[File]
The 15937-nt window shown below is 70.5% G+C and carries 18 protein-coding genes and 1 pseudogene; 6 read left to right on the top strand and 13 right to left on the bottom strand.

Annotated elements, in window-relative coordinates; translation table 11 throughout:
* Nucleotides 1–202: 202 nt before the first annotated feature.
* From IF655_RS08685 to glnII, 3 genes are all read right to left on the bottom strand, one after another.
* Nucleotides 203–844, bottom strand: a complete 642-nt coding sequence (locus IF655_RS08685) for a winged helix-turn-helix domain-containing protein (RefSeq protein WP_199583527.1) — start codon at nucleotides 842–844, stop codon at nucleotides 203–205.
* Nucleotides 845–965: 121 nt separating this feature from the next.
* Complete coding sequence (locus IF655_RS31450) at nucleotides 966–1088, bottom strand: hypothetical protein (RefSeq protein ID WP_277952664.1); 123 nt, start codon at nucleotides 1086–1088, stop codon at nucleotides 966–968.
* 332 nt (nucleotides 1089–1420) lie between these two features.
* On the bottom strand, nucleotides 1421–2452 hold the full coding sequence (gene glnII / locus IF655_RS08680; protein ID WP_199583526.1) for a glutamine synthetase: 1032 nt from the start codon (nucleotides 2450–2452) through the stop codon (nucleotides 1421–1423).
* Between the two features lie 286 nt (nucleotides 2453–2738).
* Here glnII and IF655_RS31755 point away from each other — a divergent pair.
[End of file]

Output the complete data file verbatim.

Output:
The 15937-nt window shown below is 70.5% G+C and carries 18 protein-coding genes and 1 pseudogene; 6 read left to right on the top strand and 13 right to left on the bottom strand.

Annotated elements, in window-relative coordinates; translation table 11 throughout:
* Nucleotides 1–202: 202 nt before the first annotated feature.
* From IF655_RS08685 to glnII, 3 genes are all read right to left on the bottom strand, one after another.
* Nucleotides 203–844, bottom strand: a complete 642-nt coding sequence (locus IF655_RS08685) for a winged helix-turn-helix domain-containing protein (RefSeq protein WP_199583527.1) — start codon at nucleotides 842–844, stop codon at nucleotides 203–205.
* Nucleotides 845–965: 121 nt separating this feature from the next.
* Complete coding sequence (locus IF655_RS31450) at nucleotides 966–1088, bottom strand: hypothetical protein (RefSeq protein ID WP_277952664.1); 123 nt, start codon at nucleotides 1086–1088, stop codon at nucleotides 966–968.
* 332 nt (nucleotides 1089–1420) lie between these two features.
* On the bottom strand, nucleotides 1421–2452 hold the full coding sequence (gene glnII / locus IF655_RS08680; protein ID WP_199583526.1) for a glutamine synthetase: 1032 nt from the start codon (nucleotides 2450–2452) through the stop codon (nucleotides 1421–1423).
* Between the two features lie 286 nt (nucleotides 2453–2738).
* Here glnII and IF655_RS31755 point away from each other — a divergent pair.